Although dermatologists are highly knowledgeable about recommendations formanaging patients of reproductive age with psoriasis, implementation of some of the recommendations is low, according to study findings published in Actas Dermo-Sifiliográficas.
The findings are based on responses to an online survey regarding a consensus statement of recommendations for improving the management of patients of reproductive age with psoriasis in 2020 from the Psoriasis Working Group (PWG) of the Spanish Academy of Dermatology and Venereology (AEDV). The survey was emailed to members of the PWG from October 1, 2021, to October 31, 2021.
A total of 53 dermatologists responded to the survey—53% were women, 57% were aged 46 to 55 years, 81% worked in a tertiary care hospital, and 79% worked in a dedicated psoriasis unit.
Among the respondents, 96% were familiar with the PWG recommendations, and 5% were part of a multidisciplinary maternity care unit or team. About three-quarters of respondents reported a lack of specific protocols related to psoriasis and pregnancy in their departments, and the use of educational material other than verbal advice and pamphlets, videos, and web-based tools was uncommon. The dermatologists were very knowledgeable about the effects of psoriasis on pregnancy and breastfeeding, as well as the effects of psoriasis treatments (mean scores, 7.70 [1.41] to 8.84 [0.71] on a scale of 1 to 10), it was written.
About 71% of survey respondents stated that they routinely ask their patients about their pregnancy plans, and 46% ask both men and women. Most respondents believed that women should be in remission or have low disease activity before becoming pregnant (74%) and during pregnancy (almost 85%). After their patients had confirmation of pregnancy, the dermatologists most frequently had discussions with the patients about the effects of pregnancy on psoriasis and vice versa (81%) and the assessment of treatment (79%).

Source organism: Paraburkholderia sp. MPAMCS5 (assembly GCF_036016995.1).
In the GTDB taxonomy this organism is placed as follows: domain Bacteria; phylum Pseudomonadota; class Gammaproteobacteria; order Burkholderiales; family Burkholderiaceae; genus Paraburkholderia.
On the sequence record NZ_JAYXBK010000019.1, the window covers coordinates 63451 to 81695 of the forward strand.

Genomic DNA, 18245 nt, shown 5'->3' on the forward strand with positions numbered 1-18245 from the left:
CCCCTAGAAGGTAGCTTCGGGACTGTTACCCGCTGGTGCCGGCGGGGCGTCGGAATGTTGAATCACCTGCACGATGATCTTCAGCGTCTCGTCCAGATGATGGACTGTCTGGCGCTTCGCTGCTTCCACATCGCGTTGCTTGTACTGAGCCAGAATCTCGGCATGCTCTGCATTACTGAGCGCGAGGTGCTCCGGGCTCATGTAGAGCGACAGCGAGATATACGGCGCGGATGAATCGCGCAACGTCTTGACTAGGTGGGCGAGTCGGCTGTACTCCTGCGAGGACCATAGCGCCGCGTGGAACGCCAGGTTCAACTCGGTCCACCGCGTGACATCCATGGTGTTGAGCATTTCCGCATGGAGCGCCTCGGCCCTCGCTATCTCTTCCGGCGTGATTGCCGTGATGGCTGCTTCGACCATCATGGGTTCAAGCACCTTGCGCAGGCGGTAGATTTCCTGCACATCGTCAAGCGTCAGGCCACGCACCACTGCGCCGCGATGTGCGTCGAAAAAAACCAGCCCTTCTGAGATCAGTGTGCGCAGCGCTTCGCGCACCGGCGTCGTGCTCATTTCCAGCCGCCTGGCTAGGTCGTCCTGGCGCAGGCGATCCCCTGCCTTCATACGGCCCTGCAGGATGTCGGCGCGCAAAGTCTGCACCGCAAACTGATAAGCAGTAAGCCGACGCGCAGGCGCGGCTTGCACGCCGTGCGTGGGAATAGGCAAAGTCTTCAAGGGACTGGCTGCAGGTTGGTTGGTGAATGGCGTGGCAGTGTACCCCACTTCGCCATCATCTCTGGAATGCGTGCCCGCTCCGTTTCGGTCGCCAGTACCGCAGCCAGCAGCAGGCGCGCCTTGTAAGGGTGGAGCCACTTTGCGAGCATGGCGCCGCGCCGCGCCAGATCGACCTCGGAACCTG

The primary factors that affected treatment decisions in pregnant women with psoriasis were disease characteristics (mean, 4.28 [0.85]) and summary of product characteristic information (mean score, 4.21 [0.74]), based on a scale of 1 to 5.
A majority (81%) of respondents recommended breastfeeding and about half monitor children born to mothers exposed to biologic therapies. About 53% of respondents systematically assess for postpartum flare-ups, and 94% return to usual follow-up practices.
The main barriers to implementing the PWG recommendations were lack of time, a lack of robust data from clinical studies especially regarding medication, and a lack of support from health care managers. The main facilitators were improved communication between disciplines, support from nursing staff, and development of educational material.
The researchers noted that because the survey was sent to PWG members, there is a risk of selection bias, as dermatologists who are members of this group may have more interest and experience in the management of psoriasis associated with pregnancy and may be more likely to implement the PWG recommendations. Also, the survey was conducted a year after the recommendations were published online, and more time may be needed for their implementation.
“Variable degrees of implementation of the PWG recommendations on managing psoriasis in relation to fertility, pregnancy, postpartum, breastfeeding, and perinatal care were observed, with high levels largely seen for treatment-related recommendations and lower levels seen for preconception-related recommendations,” the researchers commented. “Continued efforts are needed to improve the implementation of the PWG recommendations, particularly in certain areas.”
Belinchón I, Armesto S, de la Cueva P, Ferrándiz L, Díaz RR, Carrascosa JM. Implementation of recommendations for the management of psoriasis during preconception, pregnancy, postpartum, breastfeeding, and perinatal care. Actas Dermosifiliogr. Published online March 12, 2022. doi:10.1016/j.ad.2022.02.028
This article originally appeared on Dermatology Advisor